This theoretical star's velocity shows a periodic variance of ±1 m/s, suggesting an orbiting mass that is creating a gravitational pull on this star. Using Kepler's third law of planetary motion, the observed period of the planet's orbit around the star (equal to the period of the observed variations in the star's spectrum) can be used to determine the planet's distance from the star (r) using the following equation:



  • r is the distance of the planet from the star
  • G is the gravitational constant
  • Mstar is the mass of the star
  • Pstar is the observed period of the star

Having determined r, the velocity of the planet around the star can be calculated using Newton's law of gravitation, and the orbit equation:


where V_{PL} is the velocity of planet.

The mass of the planet can then be found from the calculated velocity of the planet:


where V_{star} is the observed velocity of parent star. The observed Doppler velocity, K = V_{star}\sin(i), where i is the inclination of the planet's orbit to the line perpendicular to the line-of-sight.

Thus, assuming a value for the inclination of the planet's orbit and for the mass of the star, the observed changes in the radial velocity of the star can be used to calculate the mass of the extrasolar planet.


A representation of a star orbited by a planet. All the movement of the star is along the viewer's line-of-sight; Doppler spectroscopy will give a true value of the planet's mass.
In this case none of the star's movement is along the viewer's line-of-sight and the Doppler spectroscopy method will not detect the planet at all.

The major problem with Doppler spectroscopy is that it can only measure movement along the line-of-sight, and so depends on a measurement (or estimate) of the inclination of the planet's orbit to determine the planet's mass. If the orbital plane of the planet happens to line up with the line-of-sight of the observer, then the measured variation in the star's radial velocity is the true value. However, if the orbital plane is tilted away from the line-of-sight, then the true effect of the planet on the motion of the star will be greater than the measured variation in the star's radial velocity, which is only the component along the line-of-sight. As a result, the planet's true mass will be higher than expected.

To correct for this effect, and so determine the true mass of an extrasolar planet, radial velocity measurements must be combined with astrometric observations, which track the movement of the star across the plane of the sky, perpendicular to the line-of-sight. Astrometric measurements allows researchers to check whether objects that appear to be high mass planets are more likely to be brown dwarfs.[2]

A further problem is that the gas envelope around certain types of stars can expand and contract, and some stars are variable. This method is unsuitable for finding planets around these types of stars, as changes in the stellar emission spectrum caused by the intrinsic variability of the star can swamp the small effect caused by a planet.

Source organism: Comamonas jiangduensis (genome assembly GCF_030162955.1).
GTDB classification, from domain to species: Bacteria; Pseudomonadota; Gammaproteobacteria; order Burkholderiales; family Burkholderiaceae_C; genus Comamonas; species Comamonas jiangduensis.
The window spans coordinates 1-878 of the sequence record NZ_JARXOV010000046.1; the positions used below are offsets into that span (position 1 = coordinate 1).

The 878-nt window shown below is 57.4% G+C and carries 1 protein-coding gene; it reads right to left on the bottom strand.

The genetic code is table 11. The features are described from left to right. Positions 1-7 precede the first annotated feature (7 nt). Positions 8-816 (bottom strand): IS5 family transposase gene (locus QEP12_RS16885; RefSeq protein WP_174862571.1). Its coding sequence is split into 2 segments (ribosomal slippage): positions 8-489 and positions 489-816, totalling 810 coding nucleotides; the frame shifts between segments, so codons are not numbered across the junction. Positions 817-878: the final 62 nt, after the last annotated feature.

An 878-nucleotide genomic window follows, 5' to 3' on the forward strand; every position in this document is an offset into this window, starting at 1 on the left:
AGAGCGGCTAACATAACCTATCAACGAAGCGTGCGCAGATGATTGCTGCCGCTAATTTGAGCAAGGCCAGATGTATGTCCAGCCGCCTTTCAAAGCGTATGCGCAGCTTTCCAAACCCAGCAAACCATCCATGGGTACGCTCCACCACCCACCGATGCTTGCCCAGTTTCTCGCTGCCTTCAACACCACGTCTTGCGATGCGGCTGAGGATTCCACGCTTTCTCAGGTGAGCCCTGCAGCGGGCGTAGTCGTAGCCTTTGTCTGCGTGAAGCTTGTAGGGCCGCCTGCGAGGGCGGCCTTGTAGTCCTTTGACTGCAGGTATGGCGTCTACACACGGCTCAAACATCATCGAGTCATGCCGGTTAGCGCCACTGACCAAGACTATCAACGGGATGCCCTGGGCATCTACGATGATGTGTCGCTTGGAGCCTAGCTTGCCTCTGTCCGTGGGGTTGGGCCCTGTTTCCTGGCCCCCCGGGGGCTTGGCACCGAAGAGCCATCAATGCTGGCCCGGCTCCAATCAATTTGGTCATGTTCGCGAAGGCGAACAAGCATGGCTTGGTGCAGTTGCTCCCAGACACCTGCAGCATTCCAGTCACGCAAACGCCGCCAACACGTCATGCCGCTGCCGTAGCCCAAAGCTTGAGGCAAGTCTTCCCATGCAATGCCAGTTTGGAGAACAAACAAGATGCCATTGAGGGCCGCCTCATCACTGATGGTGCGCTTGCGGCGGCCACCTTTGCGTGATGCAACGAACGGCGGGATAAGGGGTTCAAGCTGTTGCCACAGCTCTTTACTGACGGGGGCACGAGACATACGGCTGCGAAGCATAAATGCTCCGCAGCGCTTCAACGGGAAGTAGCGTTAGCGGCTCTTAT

The method is best at detecting very massive objects close to the parent star - so-called "hot Jupiters" - which have the greatest gravitational effect on the parent star, and so cause the largest changes in its radial velocity. Observation of many separate spectral lines and many orbital periods allows the signal to noise ratio of observations to be increased, increasing the chance of observing smaller and more distant planets, but planets like the Earth remain undetectable with current instruments.


  1. Otto Struve, "Proposal for a project of high-precision stellar radial velocity work" The Observatory 72 (1952): 199-200.
  2. a b c David Darling, "radial velocity method" The Encyclopedia of Astrobiology, Astronomy, and Space Flight, April 27, 2007.
  3. "Doppler spectroscopy and astrometry - Theory and practice of planetary orbit measurements", Astronomy 497: Astronomy of Extrasolar Planets, Alex Wolszczan, Department of Astronomy and Astrophysics, Penn State University, Spring 2006. (PDF)
  4. a b R. P. Butler, et al. "Catalog of Nearby Exoplanets" Astrophysical Journal. Vol. 646 (2006):2-3, 25-33. (PDF)
  5. Gregory (February 2007). "A Bayesian Kepler periodogram detects a second planet in HD 208487". Monthly Notices of the Royal Astronomical Society 374 (4): 1321–1333. doi:10.1111/j.1365-2966.2006.11240.x. Bibcode2007MNRAS.374.1321G. 
  6. Wright et al. (1 March 2007). "Four New Exoplanets and Hints of Additional Substellar Companions to Exoplanet Host Stars". The Astrophysical Journal 657 (1): 533–545. doi:10.1086/510553. Bibcode2007ApJ...657..533W. 
  7. Gregory, P. C. (November 2007). "A Bayesian periodogram finds evidence for three planets in HD 11964". Monthly Notices of the Royal Astronomical Society 381 (4): 1607–1616. doi:10.1111/j.1365-2966.2007.12361.x. Bibcode2007MNRAS.381.1607G. 
  8. Wright, J.T. et al.. "Ten New and Updated Multi-planet Systems, and a Survey of Exoplanetary Systems". arΧiv:0812.1582 [astro-ph].